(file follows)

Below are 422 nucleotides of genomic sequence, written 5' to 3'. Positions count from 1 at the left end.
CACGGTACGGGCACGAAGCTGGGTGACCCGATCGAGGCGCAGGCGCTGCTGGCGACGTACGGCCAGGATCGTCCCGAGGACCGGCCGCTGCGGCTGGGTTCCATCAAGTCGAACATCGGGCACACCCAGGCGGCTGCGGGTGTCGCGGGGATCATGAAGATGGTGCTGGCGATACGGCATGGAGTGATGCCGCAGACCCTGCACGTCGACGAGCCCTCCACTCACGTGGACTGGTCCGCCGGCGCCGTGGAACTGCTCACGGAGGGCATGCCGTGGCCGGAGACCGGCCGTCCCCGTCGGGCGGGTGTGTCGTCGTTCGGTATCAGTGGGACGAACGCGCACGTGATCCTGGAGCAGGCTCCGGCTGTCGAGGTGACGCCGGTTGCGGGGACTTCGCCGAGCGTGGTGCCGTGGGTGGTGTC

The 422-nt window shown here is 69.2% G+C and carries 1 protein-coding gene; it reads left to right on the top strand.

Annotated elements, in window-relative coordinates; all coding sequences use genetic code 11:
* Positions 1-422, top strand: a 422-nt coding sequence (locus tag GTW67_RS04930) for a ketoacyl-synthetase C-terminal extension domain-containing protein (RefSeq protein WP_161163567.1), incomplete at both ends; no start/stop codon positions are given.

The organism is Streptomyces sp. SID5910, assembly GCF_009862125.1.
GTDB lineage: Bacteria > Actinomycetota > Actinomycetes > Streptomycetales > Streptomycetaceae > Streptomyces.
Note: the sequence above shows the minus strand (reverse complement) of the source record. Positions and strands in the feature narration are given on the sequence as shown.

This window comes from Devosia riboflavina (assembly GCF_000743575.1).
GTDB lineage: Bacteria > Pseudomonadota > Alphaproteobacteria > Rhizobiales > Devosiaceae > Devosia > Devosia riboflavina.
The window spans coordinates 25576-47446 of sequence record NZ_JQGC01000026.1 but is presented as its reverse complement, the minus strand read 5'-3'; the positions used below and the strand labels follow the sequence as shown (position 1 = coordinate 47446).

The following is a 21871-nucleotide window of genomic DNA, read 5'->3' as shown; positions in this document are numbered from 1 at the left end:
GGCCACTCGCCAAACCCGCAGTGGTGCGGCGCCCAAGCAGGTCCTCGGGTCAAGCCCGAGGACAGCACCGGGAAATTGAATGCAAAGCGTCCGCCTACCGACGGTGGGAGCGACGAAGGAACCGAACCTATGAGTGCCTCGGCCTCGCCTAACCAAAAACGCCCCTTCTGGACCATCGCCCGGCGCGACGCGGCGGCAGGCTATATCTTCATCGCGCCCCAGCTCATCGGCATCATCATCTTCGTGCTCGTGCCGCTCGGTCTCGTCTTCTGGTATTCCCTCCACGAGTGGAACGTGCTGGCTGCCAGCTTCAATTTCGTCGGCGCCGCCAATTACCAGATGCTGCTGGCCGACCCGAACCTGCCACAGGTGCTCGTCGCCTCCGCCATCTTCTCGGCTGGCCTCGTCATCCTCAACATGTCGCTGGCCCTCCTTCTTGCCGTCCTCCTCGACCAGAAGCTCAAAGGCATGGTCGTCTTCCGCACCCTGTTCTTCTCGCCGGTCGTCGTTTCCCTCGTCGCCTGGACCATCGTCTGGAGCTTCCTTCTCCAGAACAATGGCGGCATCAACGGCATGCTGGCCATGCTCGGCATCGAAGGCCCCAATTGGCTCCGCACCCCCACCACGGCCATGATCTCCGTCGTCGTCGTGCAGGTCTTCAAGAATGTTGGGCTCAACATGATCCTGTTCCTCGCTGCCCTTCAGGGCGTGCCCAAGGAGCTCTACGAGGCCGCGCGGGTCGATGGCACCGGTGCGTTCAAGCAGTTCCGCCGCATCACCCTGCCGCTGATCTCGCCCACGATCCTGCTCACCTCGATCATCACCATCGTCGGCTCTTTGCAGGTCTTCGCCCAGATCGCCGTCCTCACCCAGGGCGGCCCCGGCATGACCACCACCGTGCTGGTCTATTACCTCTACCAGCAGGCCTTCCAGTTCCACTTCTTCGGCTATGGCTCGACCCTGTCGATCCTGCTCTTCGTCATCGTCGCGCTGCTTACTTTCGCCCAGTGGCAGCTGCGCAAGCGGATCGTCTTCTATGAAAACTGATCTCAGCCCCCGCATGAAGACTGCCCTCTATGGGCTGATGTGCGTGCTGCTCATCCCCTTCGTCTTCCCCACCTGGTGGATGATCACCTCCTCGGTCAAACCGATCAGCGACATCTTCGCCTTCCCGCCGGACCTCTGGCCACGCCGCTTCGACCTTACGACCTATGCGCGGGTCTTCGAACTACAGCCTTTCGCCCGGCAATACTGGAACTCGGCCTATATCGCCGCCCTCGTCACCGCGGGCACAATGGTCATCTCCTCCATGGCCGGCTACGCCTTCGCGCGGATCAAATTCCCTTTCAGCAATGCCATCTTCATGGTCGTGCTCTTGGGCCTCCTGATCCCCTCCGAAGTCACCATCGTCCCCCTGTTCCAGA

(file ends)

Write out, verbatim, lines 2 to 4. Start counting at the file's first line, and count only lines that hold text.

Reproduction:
CACGGTACGGGCACGAAGCTGGGTGACCCGATCGAGGCGCAGGCGCTGCTGGCGACGTACGGCCAGGATCGTCCCGAGGACCGGCCGCTGCGGCTGGGTTCCATCAAGTCGAACATCGGGCACACCCAGGCGGCTGCGGGTGTCGCGGGGATCATGAAGATGGTGCTGGCGATACGGCATGGAGTGATGCCGCAGACCCTGCACGTCGACGAGCCCTCCACTCACGTGGACTGGTCCGCCGGCGCCGTGGAACTGCTCACGGAGGGCATGCCGTGGCCGGAGACCGGCCGTCCCCGTCGGGCGGGTGTGTCGTCGTTCGGTATCAGTGGGACGAACGCGCACGTGATCCTGGAGCAGGCTCCGGCTGTCGAGGTGACGCCGGTTGCGGGGACTTCGCCGAGCGTGGTGCCGTGGGTGGTGTC

The 422-nt window shown here is 69.2% G+C and carries 1 protein-coding gene; it reads left to right on the top strand.

Annotated elements, in window-relative coordinates; all coding sequences use genetic code 11: